In the end, it was not even close. Some 59% of voters rejected a wide-ranging package of constitutional reforms. If approved, the new arrangements would have centralized more powers in Rome and shrunk the upper chamber of Italy’s parliament while limiting the Senate’s powers.
As the scale of the defeat became clear, Italian Prime Minister Matteo Renzi promptly resigned.
There are three lessons investors should draw.
First, polling has been much maligned this year, in the aftermath of the Brexit vote and Donald Trump’s victory. These reactions were misguided. It would be equally misguided to praise Italian pollsters for their clairvoyance. Italian polls consistently showed “No” ahead, but with some 20 – 25% of voters undecided. Based on this data the “No” blow-out we actually saw was about as plausible as a narrow “Yes” win. Ahead of next year’s heavy electoral calendar, this should serve as a useful reminder not to read too much into polling results, but not to dismiss them either. Polls need to be interpreted with care and can rarely give you certainty.
Second, political change rarely happens overnight. Initial hopes of Renzi swiftly curing the Italian disease were overdone, but so would be despair following his departure from the Palazzo Chigi, the official residence of Italy’s Prime Minister. For now, we consider a snap election very unlikely, at least until the constitutional court weighs in on the new election law early next year. This would ensure that the winning party gets at least 54% of the seats in the lower house of Italy’s parliament. An incoming transition government might well amend this, to make it more favourable to coalition government.
Third, it is not “all about politics.” Already, the market focus is shifting back to the ailing Italian banking sector and the upcoming announcement by the European Central Bank on Thursday and the potential prolongation of quantitative easing (which remains our base case). Monte dei Paschi di Siena continues its scramble to raise capital from private investors, but chances of a quick fix continue to look remote.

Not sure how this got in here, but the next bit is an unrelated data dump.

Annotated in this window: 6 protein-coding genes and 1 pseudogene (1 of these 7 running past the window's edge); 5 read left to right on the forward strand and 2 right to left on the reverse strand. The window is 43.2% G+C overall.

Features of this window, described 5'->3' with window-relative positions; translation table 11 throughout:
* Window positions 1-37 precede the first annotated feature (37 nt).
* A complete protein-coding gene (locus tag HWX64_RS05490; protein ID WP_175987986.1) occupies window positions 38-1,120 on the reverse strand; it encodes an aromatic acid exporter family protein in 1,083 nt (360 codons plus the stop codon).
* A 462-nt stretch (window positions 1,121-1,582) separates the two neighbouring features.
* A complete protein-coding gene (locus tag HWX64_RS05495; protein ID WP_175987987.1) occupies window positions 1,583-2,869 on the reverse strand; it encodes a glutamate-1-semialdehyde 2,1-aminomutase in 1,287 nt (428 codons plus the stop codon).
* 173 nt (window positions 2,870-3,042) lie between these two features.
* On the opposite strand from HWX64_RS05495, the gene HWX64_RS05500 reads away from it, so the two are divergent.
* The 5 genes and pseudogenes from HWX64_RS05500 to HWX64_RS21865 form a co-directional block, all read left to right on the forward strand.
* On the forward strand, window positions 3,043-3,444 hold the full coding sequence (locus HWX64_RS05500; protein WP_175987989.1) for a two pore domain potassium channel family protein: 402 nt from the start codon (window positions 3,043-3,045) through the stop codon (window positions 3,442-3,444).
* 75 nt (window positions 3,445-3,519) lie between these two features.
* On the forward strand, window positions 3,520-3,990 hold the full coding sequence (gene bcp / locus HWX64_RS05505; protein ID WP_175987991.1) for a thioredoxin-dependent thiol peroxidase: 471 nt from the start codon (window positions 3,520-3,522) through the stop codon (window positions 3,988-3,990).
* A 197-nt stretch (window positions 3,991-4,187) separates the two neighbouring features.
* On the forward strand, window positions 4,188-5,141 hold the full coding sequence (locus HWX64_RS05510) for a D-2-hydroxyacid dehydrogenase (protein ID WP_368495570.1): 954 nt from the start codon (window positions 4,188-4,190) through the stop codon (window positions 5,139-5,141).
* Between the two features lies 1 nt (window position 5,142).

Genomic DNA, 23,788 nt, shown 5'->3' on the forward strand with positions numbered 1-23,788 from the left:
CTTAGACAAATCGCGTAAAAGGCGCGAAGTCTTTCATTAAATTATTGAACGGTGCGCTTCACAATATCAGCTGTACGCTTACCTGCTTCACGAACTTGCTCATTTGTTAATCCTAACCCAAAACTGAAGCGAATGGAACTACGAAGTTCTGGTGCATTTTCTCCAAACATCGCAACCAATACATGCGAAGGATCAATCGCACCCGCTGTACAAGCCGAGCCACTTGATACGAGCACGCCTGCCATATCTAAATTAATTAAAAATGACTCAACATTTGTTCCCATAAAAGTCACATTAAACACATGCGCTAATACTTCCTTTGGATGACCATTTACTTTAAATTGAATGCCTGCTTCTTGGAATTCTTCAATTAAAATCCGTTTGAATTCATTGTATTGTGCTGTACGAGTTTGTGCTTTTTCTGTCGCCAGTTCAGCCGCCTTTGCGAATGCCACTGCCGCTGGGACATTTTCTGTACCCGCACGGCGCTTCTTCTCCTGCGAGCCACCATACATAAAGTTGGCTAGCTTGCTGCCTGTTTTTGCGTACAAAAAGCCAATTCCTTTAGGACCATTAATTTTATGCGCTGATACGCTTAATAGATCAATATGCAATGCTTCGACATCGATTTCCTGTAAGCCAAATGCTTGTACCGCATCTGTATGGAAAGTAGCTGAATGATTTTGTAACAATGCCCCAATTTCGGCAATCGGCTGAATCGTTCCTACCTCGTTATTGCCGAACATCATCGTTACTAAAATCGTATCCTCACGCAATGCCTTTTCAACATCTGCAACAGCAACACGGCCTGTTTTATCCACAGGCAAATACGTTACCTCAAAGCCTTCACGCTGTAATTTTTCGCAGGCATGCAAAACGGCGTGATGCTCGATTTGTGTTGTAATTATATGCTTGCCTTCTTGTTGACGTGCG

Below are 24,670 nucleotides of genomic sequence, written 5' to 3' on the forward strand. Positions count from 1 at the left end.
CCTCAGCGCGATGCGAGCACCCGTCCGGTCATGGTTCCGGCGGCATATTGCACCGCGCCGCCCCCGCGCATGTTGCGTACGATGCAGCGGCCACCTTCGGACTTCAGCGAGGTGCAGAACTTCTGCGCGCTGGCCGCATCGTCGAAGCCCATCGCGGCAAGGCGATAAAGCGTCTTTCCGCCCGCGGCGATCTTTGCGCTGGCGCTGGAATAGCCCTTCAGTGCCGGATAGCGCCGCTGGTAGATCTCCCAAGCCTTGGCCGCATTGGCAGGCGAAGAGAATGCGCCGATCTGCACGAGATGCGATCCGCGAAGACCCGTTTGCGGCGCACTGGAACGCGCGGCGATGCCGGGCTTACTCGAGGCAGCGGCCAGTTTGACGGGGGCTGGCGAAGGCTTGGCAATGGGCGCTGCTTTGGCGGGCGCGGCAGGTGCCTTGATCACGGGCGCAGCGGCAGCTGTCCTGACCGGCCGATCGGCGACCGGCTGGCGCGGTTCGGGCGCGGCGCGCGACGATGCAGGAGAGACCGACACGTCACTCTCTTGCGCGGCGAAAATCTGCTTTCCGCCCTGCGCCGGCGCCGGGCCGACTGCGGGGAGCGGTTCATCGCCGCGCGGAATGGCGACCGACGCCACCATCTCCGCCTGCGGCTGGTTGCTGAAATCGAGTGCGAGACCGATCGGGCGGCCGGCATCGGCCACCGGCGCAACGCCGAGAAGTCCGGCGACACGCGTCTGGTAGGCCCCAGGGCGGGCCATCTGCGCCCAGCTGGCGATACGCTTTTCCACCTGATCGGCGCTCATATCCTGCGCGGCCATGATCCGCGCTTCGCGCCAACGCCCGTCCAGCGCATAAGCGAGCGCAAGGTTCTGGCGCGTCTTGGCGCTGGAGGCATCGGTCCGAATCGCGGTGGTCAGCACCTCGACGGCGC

With all that in mind, we are not surprised by the fairly measured market reactions to the political turmoil so far. On currencies, much of the initial euro weakness has already reversed. On Italian sovereigns, we may not have seen the worst yet, but this could potentially offer attractive entry points. Corporate bonds are likely to remain well-supported by monetary policy. As for equities, keep in mind that the market capitalisation of the Italian equity market as a whole is less than half of that of Apple Inc. alone. That said, we remain strongly underweight in Italian banks.
In the longer term, we would argue that the failure to pass Senate reform has made big changes to the status quo less likely - in either direction. On the one hand, it means market-friendly, structural reforms remain as hard as they have been for decades. Renzi and his reform agenda have clearly suffered a setback. On the other hand, any Five Star led government would find legislating as difficult as its predecessors. This would make it harder to push a Eurosceptic agenda, were Five Star to win the next election.